BUFFALO, N.Y. – The immediate past secretary general of
the influential human rights organization Amnesty International
will teach two specialized seminars in human rights this spring at
the University at Buffalo Law School.
Irene Zubaida Khan, who led the 2.2 million-member rights
organization for more than eight years, will conduct the seminars
"Business and Human Rights" and "Poverty and Human Rights" for a
select group of second- and third-year law students. She will come
to UB Law as a visiting professor at the invitation of UB Law Dean
Makau W. Mutua, a well-known and well-connected figure on the
international human rights stage.
"Irene Khan is a giant in the international human rights field,"
said associate professor Tara J. Melish, who directs the UB Law
School's Human Rights Center. "Through her stewardship of Amnesty
International over the last decade, she has helped transition the
international human rights movement toward its next necessary phase
-- one focused on voice, powerlessness and accountability to the
poor. The opportunity to learn directly from her vast firsthand
experience and expertise will be a highlight for every student in
UB Law School's human rights program. We are both thrilled and
honored to have her join us."
Khan's "Business and Human Rights" seminar will focus on the
notion of corporate accountability for human rights, an emerging
area of international law. Students will learn about the rapidly
expanding scope and power of multinational corporations and efforts
by activists and civil society members to hold them accountable for
human rights violations.
Students in the "Poverty and Human Rights" seminar will draw
from Khan's wide experience as they study the application of
international human rights law to public policy initiatives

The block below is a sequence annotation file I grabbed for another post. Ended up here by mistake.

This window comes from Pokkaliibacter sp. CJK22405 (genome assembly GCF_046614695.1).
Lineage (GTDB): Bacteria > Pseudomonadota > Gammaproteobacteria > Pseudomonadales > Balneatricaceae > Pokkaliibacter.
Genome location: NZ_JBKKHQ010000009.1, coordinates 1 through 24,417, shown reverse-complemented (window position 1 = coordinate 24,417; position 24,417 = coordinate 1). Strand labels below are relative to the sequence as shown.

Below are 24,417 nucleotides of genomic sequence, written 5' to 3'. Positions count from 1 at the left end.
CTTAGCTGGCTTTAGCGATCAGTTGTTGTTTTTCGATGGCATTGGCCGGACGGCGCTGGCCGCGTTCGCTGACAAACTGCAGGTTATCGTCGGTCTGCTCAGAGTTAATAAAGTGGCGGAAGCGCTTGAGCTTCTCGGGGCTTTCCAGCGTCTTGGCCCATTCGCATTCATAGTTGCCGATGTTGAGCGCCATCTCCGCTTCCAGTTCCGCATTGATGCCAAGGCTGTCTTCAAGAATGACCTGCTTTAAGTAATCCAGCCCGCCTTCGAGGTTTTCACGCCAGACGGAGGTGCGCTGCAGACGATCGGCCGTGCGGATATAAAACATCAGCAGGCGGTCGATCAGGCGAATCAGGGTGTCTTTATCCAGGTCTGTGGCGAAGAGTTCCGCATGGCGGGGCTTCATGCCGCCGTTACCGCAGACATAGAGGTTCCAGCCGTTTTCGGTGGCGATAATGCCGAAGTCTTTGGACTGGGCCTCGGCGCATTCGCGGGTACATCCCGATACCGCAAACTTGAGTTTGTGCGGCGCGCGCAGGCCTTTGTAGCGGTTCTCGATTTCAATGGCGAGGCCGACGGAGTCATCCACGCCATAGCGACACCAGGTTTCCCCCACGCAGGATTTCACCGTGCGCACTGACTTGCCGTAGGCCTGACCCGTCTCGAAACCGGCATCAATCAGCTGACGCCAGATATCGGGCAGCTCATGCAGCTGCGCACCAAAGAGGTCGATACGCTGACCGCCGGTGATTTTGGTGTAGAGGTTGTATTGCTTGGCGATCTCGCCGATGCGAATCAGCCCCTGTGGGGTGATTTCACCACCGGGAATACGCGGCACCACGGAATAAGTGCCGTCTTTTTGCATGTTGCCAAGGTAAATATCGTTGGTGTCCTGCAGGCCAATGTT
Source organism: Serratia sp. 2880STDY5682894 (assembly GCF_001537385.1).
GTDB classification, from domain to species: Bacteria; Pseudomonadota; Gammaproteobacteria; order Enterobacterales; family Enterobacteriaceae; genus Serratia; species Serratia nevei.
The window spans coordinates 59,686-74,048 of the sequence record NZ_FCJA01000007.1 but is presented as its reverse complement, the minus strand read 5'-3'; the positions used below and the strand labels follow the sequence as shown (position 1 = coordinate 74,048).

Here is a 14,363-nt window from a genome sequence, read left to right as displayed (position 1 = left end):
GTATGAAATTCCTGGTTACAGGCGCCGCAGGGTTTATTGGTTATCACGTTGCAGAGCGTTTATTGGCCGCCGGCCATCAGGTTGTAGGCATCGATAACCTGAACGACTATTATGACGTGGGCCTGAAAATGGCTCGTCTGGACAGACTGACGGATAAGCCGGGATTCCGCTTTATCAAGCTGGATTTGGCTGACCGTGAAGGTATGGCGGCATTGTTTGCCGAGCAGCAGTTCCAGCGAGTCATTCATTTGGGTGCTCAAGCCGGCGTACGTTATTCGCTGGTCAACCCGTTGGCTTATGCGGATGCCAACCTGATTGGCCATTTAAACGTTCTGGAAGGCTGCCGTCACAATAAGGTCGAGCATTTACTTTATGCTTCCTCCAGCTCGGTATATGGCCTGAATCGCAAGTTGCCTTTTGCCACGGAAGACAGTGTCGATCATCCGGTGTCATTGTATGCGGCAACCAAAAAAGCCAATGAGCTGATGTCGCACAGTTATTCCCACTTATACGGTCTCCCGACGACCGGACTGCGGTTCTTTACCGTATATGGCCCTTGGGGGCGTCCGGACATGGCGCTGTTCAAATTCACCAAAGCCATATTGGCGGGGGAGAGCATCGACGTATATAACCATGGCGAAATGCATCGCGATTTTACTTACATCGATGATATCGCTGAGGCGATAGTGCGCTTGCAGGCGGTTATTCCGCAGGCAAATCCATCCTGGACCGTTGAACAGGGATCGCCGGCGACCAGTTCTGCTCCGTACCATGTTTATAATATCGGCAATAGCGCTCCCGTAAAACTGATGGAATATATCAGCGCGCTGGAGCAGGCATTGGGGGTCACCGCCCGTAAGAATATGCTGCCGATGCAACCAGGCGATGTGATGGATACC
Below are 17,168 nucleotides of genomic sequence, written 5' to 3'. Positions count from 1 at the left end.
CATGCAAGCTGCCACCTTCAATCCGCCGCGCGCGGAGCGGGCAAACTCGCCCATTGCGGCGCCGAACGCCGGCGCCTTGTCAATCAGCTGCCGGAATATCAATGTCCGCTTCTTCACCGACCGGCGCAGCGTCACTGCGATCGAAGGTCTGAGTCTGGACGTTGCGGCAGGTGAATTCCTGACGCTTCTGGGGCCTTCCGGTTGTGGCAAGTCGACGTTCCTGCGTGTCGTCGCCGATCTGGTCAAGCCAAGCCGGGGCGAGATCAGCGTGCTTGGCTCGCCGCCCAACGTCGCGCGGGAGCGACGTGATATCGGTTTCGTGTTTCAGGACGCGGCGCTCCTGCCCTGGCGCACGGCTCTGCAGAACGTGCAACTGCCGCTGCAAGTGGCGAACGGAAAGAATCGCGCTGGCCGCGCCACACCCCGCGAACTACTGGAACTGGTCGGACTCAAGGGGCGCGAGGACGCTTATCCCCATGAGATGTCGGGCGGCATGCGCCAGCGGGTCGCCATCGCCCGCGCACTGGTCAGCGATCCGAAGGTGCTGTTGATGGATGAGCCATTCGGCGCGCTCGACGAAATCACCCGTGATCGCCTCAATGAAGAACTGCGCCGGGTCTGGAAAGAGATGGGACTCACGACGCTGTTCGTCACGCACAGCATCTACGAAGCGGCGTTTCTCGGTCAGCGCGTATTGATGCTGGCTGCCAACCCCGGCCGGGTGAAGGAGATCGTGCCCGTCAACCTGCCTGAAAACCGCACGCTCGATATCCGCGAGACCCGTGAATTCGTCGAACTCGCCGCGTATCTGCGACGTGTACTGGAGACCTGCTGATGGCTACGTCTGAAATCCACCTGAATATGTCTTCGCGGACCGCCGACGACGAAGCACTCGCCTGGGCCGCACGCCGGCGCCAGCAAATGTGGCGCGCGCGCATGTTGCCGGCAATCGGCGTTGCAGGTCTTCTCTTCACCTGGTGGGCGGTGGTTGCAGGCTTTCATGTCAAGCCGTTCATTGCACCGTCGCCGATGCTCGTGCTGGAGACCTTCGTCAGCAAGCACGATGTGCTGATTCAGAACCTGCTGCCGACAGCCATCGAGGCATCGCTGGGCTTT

designed to address the issue of poverty in the developing world.
According to the course description, "The aim of the seminar is to
generate a critical discussion around moral and legal issues
relating to poverty, such as inequality, social justice, power and
social change, what impoverishes people and keeps them poor, and
how effective is the response of international human rights law and
institutions to grass-roots action to fight poverty as well as
international development policies and strategies."
At Amnesty International, Khan expanded the organization's
vision, strategy and operations globally to encompass economic,
social and cultural rights as well as civil and political rights,
with particular emphasis on the human rights of women and girls.
She expanded the group's presence in Africa, Asia and Latin
America, and also led high-level missions to over 40 countries,
engaging directly with heads of state and government leaders as
well as with the United Nations, Arab League, European Commission,
Council of Europe and Inter-Parliamentary Union. During her tenure,
Amnesty's membership and income doubled.
Since completing her work with the group in December 2009, Khan
has worked as an adviser to several international organizations and
institutions in Bangladesh, her home country, on women's human
rights, democracy and development projects. She is a 1979 graduate
of Harvard Law School.
Since its founding in 1887, the University at Buffalo Law School
– the State University of New York system's only law school
– has established an excellent reputation and is widely
regarded as a leader in legal education. Its cutting-edge
curriculum provides both a strong theoretical foundation and the
practical tools graduates need to succeed in a competitive
marketplace, wherever they choose to practice. A special emphasis
on interdisciplinary studies, public service and opportunities for
hands-on clinical education makes UB Law unique among the nation's
premier public law schools.
The University at Buffalo is a premier research-intensive public
university, a flagship institution in the State University of New
York system and its largest and most comprehensive campus. UB's
more than 28,000 students pursue their academic interests through
more than 300 undergraduate, graduate and professional degree
programs. Founded in 1846, the University at Buffalo is a member of
the Association of American Universities.